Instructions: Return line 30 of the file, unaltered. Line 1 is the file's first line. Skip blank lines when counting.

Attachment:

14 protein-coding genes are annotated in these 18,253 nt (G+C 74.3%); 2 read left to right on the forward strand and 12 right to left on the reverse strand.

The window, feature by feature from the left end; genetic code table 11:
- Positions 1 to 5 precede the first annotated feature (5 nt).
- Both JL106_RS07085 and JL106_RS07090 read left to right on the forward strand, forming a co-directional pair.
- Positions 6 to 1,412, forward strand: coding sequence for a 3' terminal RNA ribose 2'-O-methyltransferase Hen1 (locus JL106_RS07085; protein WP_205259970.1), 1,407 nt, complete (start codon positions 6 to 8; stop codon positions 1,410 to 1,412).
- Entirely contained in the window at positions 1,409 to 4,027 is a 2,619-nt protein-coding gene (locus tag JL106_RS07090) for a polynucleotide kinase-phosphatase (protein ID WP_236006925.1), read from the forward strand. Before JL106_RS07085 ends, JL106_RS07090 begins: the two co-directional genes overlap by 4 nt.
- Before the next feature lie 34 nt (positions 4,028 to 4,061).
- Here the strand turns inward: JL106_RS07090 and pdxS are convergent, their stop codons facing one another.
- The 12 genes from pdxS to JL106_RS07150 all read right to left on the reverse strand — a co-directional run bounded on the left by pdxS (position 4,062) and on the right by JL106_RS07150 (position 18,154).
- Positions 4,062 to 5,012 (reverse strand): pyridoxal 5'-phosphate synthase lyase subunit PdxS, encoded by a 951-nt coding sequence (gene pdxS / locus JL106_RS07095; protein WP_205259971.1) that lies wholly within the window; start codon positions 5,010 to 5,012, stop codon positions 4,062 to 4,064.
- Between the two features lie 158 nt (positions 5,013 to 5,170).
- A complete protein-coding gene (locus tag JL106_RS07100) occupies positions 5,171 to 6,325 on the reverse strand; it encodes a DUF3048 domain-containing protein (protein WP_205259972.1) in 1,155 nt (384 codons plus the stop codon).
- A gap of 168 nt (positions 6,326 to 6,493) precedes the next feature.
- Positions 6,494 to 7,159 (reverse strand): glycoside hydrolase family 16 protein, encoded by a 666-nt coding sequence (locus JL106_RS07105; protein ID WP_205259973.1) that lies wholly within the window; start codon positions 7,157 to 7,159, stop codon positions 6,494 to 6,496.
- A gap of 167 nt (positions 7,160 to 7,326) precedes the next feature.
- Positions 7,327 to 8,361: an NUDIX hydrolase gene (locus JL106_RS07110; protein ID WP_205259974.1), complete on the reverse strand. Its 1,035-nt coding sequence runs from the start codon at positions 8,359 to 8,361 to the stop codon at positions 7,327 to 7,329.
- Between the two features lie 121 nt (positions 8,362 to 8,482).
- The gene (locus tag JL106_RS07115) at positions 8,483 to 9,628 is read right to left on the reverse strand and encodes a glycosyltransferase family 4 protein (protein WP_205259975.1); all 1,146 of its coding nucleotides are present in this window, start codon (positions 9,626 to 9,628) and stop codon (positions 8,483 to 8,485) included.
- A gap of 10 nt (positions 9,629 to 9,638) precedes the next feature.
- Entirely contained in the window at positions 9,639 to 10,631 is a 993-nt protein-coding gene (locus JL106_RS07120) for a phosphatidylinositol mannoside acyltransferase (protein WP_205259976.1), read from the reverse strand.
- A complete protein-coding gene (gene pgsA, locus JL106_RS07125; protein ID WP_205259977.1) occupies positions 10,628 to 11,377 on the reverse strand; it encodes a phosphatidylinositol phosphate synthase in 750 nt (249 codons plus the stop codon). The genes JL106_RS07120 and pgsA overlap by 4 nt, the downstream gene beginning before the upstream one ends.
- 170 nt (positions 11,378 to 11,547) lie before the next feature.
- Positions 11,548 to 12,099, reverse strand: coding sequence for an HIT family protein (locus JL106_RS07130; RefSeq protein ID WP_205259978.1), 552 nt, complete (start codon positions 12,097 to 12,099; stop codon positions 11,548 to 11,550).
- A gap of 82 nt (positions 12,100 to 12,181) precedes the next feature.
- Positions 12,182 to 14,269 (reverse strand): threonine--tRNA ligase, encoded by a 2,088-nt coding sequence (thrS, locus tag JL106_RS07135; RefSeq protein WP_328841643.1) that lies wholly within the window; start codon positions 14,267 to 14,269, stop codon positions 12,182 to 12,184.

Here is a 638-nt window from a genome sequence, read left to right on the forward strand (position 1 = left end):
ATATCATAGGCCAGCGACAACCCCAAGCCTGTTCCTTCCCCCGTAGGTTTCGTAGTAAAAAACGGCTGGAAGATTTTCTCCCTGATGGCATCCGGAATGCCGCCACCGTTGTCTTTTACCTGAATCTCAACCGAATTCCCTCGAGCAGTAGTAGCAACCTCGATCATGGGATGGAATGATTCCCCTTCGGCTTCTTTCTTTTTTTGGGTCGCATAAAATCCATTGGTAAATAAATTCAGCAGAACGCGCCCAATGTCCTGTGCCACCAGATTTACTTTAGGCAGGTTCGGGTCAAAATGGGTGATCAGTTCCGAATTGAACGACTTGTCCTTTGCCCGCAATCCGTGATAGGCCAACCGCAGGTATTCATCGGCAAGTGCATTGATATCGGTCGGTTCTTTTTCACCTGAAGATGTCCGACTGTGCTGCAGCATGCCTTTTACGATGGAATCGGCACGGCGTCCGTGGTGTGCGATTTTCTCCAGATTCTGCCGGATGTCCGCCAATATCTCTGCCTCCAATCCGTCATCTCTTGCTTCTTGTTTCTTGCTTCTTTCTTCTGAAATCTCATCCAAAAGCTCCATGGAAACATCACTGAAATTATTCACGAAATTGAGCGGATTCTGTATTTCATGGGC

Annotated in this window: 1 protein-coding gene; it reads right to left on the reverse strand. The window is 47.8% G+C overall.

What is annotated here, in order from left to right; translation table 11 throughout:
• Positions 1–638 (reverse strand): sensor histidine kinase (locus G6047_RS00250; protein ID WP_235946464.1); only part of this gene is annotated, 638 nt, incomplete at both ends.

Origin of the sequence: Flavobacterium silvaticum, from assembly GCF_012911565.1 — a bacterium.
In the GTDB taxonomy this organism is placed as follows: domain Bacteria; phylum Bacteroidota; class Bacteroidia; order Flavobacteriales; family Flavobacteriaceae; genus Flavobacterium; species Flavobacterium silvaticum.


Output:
• Positions 1–638 (reverse strand): sensor histidine kinase (locus G6047_RS00250; protein ID WP_235946464.1); only part of this gene is annotated, 638 nt, incomplete at both ends.